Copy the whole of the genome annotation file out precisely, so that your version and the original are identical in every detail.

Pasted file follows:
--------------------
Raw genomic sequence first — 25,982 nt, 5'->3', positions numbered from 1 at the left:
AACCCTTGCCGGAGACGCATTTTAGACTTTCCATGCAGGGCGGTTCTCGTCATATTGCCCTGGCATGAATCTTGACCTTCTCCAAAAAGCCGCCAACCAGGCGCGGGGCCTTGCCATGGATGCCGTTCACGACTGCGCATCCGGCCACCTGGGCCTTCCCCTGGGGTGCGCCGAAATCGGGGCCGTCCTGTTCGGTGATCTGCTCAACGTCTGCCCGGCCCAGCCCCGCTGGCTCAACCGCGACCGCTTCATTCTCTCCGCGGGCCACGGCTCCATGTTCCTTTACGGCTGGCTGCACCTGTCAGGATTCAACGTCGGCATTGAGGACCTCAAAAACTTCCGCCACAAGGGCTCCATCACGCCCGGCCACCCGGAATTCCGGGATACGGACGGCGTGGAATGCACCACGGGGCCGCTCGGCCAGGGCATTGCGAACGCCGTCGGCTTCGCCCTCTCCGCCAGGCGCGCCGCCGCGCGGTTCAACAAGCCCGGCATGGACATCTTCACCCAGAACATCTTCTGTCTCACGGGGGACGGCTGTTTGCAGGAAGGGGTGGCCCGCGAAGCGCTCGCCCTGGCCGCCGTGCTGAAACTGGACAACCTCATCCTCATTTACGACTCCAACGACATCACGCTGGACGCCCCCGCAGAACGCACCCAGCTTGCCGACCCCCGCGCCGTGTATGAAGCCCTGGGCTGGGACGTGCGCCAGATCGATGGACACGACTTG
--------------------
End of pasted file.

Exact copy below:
Raw genomic sequence first — 25,982 nt, 5'->3', positions numbered from 1 at the left:
AACCCTTGCCGGAGACGCATTTTAGACTTTCCATGCAGGGCGGTTCTCGTCATATTGCCCTGGCATGAATCTTGACCTTCTCCAAAAAGCCGCCAACCAGGCGCGGGGCCTTGCCATGGATGCCGTTCACGACTGCGCATCCGGCCACCTGGGCCTTCCCCTGGGGTGCGCCGAAATCGGGGCCGTCCTGTTCGGTGATCTGCTCAACGTCTGCCCGGCCCAGCCCCGCTGGCTCAACCGCGACCGCTTCATTCTCTCCGCGGGCCACGGCTCCATGTTCCTTTACGGCTGGCTGCACCTGTCAGGATTCAACGTCGGCATTGAGGACCTCAAAAACTTCCGCCACAAGGGCTCCATCACGCCCGGCCACCCGGAATTCCGGGATACGGACGGCGTGGAATGCACCACGGGGCCGCTCGGCCAGGGCATTGCGAACGCCGTCGGCTTCGCCCTCTCCGCCAGGCGCGCCGCCGCGCGGTTCAACAAGCCCGGCATGGACATCTTCACCCAGAACATCTTCTGTCTCACGGGGGACGGCTGTTTGCAGGAAGGGGTGGCCCGCGAAGCGCTCGCCCTGGCCGCCGTGCTGAAACTGGACAACCTCATCCTCATTTACGACTCCAACGACATCACGCTGGACGCCCCCGCAGAACGCACCCAGCTTGCCGACCCCCGCGCCGTGTATGAAGCCCTGGGCTGGGACGTGCGCCAGATCGATGGACACGACTTG